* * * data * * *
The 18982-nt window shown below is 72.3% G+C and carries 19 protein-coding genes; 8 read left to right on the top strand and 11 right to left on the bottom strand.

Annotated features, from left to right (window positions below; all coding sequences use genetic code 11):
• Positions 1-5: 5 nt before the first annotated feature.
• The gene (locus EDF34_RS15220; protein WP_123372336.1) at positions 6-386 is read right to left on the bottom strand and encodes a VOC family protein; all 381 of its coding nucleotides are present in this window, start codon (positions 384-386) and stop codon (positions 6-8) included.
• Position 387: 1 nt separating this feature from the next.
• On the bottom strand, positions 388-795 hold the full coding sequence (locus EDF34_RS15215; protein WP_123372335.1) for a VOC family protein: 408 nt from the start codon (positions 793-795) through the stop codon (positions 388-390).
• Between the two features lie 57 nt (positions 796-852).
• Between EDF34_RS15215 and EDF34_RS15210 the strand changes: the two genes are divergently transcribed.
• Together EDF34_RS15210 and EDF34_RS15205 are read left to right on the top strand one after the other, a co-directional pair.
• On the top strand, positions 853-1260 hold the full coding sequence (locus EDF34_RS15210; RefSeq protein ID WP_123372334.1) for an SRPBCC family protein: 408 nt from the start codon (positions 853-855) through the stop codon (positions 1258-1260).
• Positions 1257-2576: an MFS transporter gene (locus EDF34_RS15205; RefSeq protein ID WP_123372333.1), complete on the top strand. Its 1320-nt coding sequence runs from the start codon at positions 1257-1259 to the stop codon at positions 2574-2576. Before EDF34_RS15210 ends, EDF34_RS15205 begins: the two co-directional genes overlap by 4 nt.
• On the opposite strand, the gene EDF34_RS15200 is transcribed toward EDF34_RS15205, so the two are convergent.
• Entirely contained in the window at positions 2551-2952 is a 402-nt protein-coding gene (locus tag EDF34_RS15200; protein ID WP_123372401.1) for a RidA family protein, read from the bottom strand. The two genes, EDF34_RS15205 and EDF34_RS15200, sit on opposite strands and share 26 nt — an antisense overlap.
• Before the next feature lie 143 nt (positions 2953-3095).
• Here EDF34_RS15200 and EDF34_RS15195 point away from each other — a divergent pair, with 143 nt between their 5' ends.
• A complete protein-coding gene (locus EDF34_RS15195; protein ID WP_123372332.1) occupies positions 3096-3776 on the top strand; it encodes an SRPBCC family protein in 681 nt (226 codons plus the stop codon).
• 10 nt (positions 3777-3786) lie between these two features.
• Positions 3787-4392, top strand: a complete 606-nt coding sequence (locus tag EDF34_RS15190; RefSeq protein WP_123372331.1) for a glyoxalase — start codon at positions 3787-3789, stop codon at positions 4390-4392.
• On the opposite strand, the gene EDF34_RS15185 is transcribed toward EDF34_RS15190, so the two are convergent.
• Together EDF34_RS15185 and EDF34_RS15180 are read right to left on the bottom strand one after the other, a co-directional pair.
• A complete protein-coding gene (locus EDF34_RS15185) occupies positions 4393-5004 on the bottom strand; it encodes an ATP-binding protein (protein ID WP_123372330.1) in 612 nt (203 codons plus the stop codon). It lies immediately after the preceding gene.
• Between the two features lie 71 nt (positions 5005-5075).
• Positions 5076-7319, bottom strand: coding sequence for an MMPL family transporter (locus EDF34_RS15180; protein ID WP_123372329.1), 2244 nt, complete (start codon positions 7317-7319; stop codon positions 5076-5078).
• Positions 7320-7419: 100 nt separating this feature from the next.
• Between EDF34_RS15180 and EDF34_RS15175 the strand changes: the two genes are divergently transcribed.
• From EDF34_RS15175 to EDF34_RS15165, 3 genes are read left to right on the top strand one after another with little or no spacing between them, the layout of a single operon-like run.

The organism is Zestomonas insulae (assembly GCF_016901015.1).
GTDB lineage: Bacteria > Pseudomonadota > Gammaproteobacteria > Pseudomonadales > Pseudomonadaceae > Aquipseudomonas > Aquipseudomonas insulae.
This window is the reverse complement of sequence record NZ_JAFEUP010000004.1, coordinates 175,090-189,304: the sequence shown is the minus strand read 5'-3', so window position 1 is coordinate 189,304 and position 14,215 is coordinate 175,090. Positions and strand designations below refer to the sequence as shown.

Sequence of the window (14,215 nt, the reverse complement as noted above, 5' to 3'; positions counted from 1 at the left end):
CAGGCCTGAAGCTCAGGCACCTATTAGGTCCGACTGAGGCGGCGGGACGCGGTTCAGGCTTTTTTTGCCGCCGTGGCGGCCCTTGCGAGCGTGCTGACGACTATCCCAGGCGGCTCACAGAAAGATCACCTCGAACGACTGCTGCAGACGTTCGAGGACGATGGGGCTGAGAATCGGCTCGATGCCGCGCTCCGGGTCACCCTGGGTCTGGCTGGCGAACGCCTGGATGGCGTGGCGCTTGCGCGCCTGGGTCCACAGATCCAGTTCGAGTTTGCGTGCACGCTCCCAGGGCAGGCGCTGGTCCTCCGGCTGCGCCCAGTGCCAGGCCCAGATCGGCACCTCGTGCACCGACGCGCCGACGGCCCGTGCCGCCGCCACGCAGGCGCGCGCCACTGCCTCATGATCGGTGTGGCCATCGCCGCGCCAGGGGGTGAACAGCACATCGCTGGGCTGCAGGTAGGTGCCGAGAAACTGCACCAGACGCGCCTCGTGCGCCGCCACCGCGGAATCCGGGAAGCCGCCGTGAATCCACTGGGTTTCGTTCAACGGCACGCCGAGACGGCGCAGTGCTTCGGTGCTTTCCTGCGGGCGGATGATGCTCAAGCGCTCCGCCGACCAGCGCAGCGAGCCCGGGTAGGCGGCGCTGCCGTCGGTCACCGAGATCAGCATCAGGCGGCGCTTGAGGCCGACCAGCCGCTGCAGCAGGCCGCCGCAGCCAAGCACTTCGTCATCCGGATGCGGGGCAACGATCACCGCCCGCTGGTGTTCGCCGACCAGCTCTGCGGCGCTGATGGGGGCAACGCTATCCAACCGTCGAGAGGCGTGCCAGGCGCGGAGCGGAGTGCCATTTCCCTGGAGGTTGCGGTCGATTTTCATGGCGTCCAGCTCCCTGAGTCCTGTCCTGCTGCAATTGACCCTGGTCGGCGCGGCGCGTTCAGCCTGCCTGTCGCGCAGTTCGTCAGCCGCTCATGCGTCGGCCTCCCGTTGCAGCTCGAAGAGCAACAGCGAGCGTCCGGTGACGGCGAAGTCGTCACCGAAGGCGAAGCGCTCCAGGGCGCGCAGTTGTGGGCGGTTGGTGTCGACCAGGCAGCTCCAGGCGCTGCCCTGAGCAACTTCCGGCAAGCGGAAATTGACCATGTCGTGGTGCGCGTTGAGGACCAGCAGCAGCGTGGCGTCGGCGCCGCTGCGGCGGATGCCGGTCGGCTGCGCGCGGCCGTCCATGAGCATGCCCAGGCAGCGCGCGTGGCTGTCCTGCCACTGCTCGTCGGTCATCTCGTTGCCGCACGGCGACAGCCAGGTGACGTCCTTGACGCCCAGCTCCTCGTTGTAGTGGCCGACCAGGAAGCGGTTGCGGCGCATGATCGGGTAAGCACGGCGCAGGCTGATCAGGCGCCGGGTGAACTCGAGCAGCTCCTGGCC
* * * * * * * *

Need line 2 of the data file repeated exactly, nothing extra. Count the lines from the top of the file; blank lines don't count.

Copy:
Annotated features, from left to right (window positions below; all coding sequences use genetic code 11):